Scientists have created a drug that prevents Alzheimer's in mice by boosting ...

First-of-its-kind drug 'PREVENTS Alzheimer's in mice bred to develop the disease by boosting levels of a protein that clears away brain plaques and tangles linked to memory loss' Two proteins, amyloid and tau, clump together and smother neurons, causing memory loss and confusion in Alzheimer's patients  Another protein called VPS35, clears the destructive proteins, but levels of the helpful compound are low in Alzheimer's patients Researchers used a newly-developed drug to boost levels of VPS35 in the brains of some mice genetically engineered to develop the age-related disease Treated mice had less tau and amyloid beta proteins and performed better on tests of memory and learning 

By Mary Kekatos Health Reporter For Dailymail.com and Dailymail.com Reporter

Published: 03:41 GMT, 22 January 2020 | Updated: 03:42 GMT, 22 January 2020

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Scientists believe they may have created the first drug that prevents Alzheimer's disease.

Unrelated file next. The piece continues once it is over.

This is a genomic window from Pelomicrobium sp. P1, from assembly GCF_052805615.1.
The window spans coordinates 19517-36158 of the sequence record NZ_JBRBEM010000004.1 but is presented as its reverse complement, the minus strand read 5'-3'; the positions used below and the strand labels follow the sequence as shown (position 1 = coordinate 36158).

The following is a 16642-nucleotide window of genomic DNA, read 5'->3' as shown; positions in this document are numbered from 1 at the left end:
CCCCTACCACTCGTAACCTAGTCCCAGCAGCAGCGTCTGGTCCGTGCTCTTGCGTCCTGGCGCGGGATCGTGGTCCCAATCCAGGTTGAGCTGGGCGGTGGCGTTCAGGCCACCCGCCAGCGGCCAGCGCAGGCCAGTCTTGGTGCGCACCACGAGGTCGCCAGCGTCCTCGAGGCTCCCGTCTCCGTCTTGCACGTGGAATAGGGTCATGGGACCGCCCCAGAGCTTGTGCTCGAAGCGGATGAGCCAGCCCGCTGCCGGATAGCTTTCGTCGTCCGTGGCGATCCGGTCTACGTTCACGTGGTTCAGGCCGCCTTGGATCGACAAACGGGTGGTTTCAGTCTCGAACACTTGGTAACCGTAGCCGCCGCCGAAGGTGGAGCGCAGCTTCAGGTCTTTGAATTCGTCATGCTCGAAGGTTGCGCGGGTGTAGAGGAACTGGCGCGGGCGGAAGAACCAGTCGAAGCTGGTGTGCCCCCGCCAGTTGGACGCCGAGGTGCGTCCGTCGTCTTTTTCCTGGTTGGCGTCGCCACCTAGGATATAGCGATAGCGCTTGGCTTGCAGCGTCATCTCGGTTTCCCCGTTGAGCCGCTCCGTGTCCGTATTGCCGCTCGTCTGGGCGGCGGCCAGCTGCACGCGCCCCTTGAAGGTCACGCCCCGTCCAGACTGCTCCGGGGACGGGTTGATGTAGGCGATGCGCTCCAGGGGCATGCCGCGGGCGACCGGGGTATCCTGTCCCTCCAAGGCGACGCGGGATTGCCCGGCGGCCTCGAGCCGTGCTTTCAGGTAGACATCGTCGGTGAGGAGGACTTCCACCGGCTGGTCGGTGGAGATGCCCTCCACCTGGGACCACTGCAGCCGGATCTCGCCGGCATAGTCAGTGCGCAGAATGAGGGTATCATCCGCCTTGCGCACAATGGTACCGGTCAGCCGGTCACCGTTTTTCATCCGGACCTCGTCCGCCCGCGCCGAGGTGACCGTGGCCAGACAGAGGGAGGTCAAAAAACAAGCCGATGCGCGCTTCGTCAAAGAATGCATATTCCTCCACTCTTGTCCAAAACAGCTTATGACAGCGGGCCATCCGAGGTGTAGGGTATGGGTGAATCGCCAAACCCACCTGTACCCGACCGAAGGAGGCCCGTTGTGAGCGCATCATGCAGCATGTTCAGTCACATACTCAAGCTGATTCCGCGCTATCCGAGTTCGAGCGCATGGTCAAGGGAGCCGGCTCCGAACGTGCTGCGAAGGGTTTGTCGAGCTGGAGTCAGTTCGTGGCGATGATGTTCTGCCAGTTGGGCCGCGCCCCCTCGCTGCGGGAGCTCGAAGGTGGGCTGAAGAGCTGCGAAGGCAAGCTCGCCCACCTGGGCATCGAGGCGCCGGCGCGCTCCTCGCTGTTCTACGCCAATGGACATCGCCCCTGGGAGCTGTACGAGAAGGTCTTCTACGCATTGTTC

It works by boosting levels of a protein that clears the brain of rogue proteins that cause memory loss and confusion.

Research conducted on mice engineered to develop the age-related disease showed that rodents had no symptoms after being injected with the compound. 

The team, from the Lewis Katz School of Medicine at Temple University in Pennsylvania, says the findings shed fresh light on the brain disease provides hope that the medicine could slow or even reverse dementia in humans. 

A new study from Temple University in Pennsylvania has found that boosting levels of a protein in mice genetically engineered to develop Alzheimer's cleared proteins that smother neurons  (file image)

A new study from Temple University in Pennsylvania has found that boosting levels of a protein in mice genetically engineered to develop Alzheimer's cleared proteins that smother neurons  (file image) 

An estimated 5.7 million Americans of all ages are living with Alzheimer's disease in 2020 and is expected to hit 13.8 million by 2050.

Sufferers experience a decline in cognitive, behavioral and physical abilities and there is no cure. 

Those who have the disease

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